Cross-border payments are a focus in this debate, because there is so much room for improvement. These payments are too often slow, expensive, opaque, and hard to access, especially for customers in emerging market and developing economies. Three years ago, the G20 endorsed a road map of actions to address these challenges, with strong support from the United States. G20 members have prioritized concrete work on legal, regulatory, supervisory, and data issues, as well as interlinking existing payment systems, over ideas for new transformational platforms and other arrangements. There has been significant and measurable progress. But there is abiding interest in further experimentation—above all, because of a genuine desire to apply novel and promising technologies to the underlying problems. Any policy approach must recognize both this interest in further experimentation and the important needs that it reflects.
The long-term nature of the cross-border payments challenge also has an advantage: There are lessons to be learned from past attempts to resolve it. I will offer three, which can apply equally to both improvements in existing payment systems and the exploration of new solutions.
First: The most important payments innovations are never solely, or even primarily, technological. The best example of this, to me, comes from outside the financial sector: “electronic data interchange,” or EDI. EDI was an effort, starting in the late 1960s, to convert complex business contracts into machine-readable formats. From 1969, when IBM launched a “law and computers” division, through the late 1970s, thousands of companies launched EDI projects. Their goal was to let contract terms update dynamically and automatically, on a consolidated platform, between two counterparties. Automation would increase contracting efficiency, taking human judgment out of the process.
EDI did increase efficiency, but not through automation—quite the opposite. EDI platforms were expensive, and firms only built them for their deepest, most reliable counterparties, where the odds of litigation were low. For those relationships, firms were more comfortable letting line managers change contract terms, without lawyers sitting in the middle; EDI gave them an available, efficient way to do that. New technology let firms explore new operating relationships, but only when supported by a clear understanding of each other’s operations, priorities, risk appetite, and goals for the relationship.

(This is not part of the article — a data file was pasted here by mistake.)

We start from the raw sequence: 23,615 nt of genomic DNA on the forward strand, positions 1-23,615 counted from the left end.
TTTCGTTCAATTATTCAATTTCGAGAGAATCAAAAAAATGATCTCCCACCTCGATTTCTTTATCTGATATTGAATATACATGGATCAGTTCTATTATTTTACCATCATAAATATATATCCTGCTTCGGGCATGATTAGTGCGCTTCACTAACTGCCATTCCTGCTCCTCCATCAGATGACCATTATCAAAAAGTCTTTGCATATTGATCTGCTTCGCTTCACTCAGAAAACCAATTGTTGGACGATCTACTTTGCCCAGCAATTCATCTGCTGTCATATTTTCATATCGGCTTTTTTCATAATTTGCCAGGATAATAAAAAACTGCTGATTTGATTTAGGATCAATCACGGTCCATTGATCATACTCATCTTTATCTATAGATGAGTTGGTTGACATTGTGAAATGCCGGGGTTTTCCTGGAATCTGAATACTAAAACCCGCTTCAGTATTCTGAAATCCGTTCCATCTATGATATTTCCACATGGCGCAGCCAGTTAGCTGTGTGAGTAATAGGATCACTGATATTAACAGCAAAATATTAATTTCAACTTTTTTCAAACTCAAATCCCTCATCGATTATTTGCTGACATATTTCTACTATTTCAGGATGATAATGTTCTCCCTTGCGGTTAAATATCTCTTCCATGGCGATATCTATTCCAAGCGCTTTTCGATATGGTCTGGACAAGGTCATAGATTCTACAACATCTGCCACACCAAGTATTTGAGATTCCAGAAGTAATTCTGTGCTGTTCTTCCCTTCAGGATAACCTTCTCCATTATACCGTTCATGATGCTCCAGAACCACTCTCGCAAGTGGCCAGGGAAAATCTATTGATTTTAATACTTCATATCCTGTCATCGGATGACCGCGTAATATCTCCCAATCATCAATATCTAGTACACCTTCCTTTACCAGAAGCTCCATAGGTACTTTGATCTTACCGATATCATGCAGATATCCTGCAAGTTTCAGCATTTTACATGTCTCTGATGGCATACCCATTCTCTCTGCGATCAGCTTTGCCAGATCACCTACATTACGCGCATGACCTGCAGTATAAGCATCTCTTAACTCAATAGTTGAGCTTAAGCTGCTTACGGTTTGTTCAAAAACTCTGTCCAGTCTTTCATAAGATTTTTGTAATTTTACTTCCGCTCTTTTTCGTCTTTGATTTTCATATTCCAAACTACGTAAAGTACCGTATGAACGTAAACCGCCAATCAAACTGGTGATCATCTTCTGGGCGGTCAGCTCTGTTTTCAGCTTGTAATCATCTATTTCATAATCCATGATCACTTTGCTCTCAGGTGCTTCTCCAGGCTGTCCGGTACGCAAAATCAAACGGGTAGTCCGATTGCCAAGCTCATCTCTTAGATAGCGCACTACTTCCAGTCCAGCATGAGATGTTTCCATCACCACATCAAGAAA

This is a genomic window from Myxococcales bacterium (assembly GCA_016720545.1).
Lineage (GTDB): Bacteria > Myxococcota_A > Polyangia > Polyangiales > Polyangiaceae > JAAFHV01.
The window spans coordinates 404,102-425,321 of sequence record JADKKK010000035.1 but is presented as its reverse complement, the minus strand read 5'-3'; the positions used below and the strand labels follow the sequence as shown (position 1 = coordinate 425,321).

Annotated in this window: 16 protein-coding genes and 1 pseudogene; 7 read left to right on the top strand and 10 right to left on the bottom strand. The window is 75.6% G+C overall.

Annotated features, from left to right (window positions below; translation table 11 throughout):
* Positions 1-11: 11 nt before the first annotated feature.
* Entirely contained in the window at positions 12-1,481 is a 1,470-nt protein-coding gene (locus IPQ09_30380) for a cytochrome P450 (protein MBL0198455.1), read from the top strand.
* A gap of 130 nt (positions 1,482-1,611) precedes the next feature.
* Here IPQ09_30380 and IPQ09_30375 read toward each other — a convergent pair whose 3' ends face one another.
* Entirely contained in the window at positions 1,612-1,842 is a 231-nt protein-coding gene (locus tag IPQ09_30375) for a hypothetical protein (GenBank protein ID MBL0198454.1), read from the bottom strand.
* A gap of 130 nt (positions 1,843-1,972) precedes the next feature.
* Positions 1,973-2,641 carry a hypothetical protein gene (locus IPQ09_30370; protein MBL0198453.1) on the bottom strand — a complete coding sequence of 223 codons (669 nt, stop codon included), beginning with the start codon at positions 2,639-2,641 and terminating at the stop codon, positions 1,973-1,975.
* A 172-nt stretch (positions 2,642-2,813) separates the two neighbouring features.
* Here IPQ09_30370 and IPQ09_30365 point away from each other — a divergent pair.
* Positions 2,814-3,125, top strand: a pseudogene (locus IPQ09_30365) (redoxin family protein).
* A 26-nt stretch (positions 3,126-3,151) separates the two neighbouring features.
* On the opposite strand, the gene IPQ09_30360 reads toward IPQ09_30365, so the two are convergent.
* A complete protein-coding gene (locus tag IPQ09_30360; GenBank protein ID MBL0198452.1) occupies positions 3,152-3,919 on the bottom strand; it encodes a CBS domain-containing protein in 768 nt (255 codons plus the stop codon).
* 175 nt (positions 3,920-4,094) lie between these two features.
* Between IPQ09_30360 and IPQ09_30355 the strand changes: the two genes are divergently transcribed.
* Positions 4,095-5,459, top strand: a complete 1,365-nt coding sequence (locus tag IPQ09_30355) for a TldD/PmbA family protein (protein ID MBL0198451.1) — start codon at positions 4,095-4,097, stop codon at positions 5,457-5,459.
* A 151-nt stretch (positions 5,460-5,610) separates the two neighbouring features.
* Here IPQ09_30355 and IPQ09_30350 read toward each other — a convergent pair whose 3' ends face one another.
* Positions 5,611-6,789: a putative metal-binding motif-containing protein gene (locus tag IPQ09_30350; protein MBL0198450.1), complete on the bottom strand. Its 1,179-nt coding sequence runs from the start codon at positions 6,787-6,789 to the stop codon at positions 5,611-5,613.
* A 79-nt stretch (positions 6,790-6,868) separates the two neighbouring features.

The same constraints and opportunities apply to payments. As the Committee on Payments and Financial Market Infrastructures (CPMI) said in a recent report to the G20, the first key considerations for any operators pursuing interlinkage are “strategic alignment” and a “common long-term vision and objectives.” These foundations support every other feature of a shared payment arrangement, even the most basic, like a shared legal, regulatory, or governance framework. Technology can make it easier to explore, discover, or act on alignment; it can’t create alignment where none exists.
A second lesson: Cross-border payments implicate a wide range of domestic and international policy issues. This includes banking regulation, just as it did for Corrigan. But it also includes questions about transparency and privacy, national security, economic and financial inclusion, and a jurisdiction’s role in the global economy. Payment systems are primarily the purview of central banks, but payments policy touches on issues outside a central bank’s traditional mandate. As a result, making progress on payments policy also requires engagement from a broad set of public and private actors.